José Joya: Why The National Artist Is A Pillar Of Philippine Modern Art
This feature story was originally titled as José Joya: Portrait of a Master published in the September 2003 issue of Tatler Philippines. Few changes were made in the lead paragraph of this article to suit this year's publishing. Meanwhile, the body of the article that follows was copied in its entirety.
He can now rest in peace—and eternal glory. Eight years after his death, at age 63 of prostate cancer in 1995. José Tandig Joya has finally earned the country's most printed accolade—the National Artist Award for the Visual Arts—which was conferred by President Gloria Macapagal-Arroyo on June 25 at the Malacañan Palace, together with living National Artists for Literature Virgilio Almario and Alejandro Roces, Eddie Romero for Film and Salvador Bernal for Theatre and Design.
The award was announced in the papers on June 3, suspiciously coinciding with Joya's 72nd birthday. The honour was long overdue, since Joya, when he was alive, had been nominated several times and on as many occasions rather mysteriously bypassed for reasons now deemed petty and indefensible. But his conscience-stricken peers would not allow such injustice to continue for long and this time Joya was destined to claim the rightful prize long denied him.
The acknowledged pillar of Philippine modern art pursued his calling in a steadfast, consistent and audacious manner. For more than four decades, Joya nurtured his art, exploring its full potential from a medium of representation to modernism, and in due time transforming it into a personal iconography of abstract expressionism.
Born in 1932 in San Miguel, Bulacan, Joya was attracted to drawing early in his youth. In his book Joya on Joya, he recalls that his drawings in this earlier period became independent studies conveying distinctive expressions. He was "then primarily interested in capturing the essence of the subject and in the artistic elaboration of my concept, qualities that frequently asserted themselves in my abstract art."
Joya graduated with a bachelor's degree in fine arts in 1953, magna cum laude, from the University of the Philippines' School of Fine Arts, the first to have earned such a distinction from the State university since its founding in 1908. A year before his graduation, he had won first prize from the Art Association of the Philippines for his oil painting, Approaching Storm, an early work that prefigured his obsessive unrelenting energy and dynamism.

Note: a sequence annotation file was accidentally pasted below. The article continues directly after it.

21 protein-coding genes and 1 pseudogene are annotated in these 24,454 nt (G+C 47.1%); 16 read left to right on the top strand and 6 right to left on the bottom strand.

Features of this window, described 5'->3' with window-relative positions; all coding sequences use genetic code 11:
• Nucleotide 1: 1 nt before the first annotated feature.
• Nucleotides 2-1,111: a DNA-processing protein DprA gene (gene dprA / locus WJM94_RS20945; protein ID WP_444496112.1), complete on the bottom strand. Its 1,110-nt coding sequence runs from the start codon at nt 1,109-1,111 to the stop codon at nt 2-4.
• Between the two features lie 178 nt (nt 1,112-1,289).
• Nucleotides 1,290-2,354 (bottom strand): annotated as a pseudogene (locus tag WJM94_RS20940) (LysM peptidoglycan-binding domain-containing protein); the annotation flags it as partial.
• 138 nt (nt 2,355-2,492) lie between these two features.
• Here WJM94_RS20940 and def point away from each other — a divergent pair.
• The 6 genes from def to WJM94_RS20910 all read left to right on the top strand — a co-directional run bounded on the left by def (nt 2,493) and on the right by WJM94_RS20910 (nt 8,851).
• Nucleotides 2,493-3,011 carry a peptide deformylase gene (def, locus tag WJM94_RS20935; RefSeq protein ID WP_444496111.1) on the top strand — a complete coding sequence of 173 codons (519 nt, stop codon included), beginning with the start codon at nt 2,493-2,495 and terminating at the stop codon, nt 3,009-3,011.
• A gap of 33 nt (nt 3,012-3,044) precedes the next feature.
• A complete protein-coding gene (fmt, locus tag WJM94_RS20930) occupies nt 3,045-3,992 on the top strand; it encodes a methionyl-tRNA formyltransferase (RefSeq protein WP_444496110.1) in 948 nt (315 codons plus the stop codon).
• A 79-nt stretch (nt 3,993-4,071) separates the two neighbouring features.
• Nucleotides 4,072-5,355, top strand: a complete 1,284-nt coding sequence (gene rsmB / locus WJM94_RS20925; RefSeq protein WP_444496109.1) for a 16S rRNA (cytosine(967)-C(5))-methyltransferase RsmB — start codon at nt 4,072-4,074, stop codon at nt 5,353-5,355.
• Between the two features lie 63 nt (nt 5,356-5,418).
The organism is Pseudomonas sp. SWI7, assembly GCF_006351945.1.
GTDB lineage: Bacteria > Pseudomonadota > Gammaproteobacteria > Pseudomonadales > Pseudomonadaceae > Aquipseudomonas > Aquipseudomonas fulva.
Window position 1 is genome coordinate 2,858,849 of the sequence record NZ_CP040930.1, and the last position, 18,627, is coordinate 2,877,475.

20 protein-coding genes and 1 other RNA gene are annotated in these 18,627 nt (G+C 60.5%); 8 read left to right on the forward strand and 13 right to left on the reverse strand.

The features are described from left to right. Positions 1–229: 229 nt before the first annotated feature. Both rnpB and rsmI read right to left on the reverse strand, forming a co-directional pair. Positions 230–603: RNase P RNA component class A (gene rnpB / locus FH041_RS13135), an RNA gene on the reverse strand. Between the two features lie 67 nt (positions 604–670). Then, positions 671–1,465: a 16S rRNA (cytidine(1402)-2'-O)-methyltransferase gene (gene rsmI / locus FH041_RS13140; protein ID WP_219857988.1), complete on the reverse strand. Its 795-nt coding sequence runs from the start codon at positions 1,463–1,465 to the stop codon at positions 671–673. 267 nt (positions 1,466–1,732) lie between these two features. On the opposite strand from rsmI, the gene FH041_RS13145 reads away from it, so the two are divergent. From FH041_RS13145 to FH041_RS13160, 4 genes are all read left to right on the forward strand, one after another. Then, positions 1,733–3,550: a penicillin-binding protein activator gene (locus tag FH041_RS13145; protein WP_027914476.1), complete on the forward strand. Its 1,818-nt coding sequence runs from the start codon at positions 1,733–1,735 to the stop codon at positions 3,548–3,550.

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In those heady years of the early fifties Joya had aligned himself with the 11 modernists who gravitated at the Philippine Art Gallery, run by writer-gallery operator Lydia Arguilla. In those formative years Joya was caught in the "crossfire between traditionalist mentors and modernist friends," the ensuing flames of intellectualism in modern art fanning his imagination and, indeed, inflaming him beyond words.
In 1954, after taking up Design Studies at the University of Santo Tomas, Joya received a travel grant from the Spanish government's Instituto de Cultura Hispanica, which gave him firsthand exposure to European art and culture, leaving lasting impressions from the places he visited as well as the images that would eventually find their way into his work.
A year after his Spanish sojourn, Joya was awarded a Fullbright-Smith Mundt scholarship to the Cranbrook Academy of Art in Michigan to finish his master's degree. During his painting studies he discovered drawing as a medium that would best capture his insights spontaneously, filling volumes of sketchpads with imaginary figures, which he later exhibited at the James Thrall Library Middletown in New York. Here, in postwar New York, he was thrust into the artistic ferment and spirit of experimentation pervading the emerging school of abstract expressionism with Jackson Pollock and the New York School as its main proponents. It was a voyage, recalls Joya, that reaffirmed his belief in the vast potentials of abstract art, even as he continually worked on large canvases, on his return to the country, from where evolved his style of "impasted shapes, interlocking jewel-like facets that glowed from within and at the same time reflecting the all-pervasive light."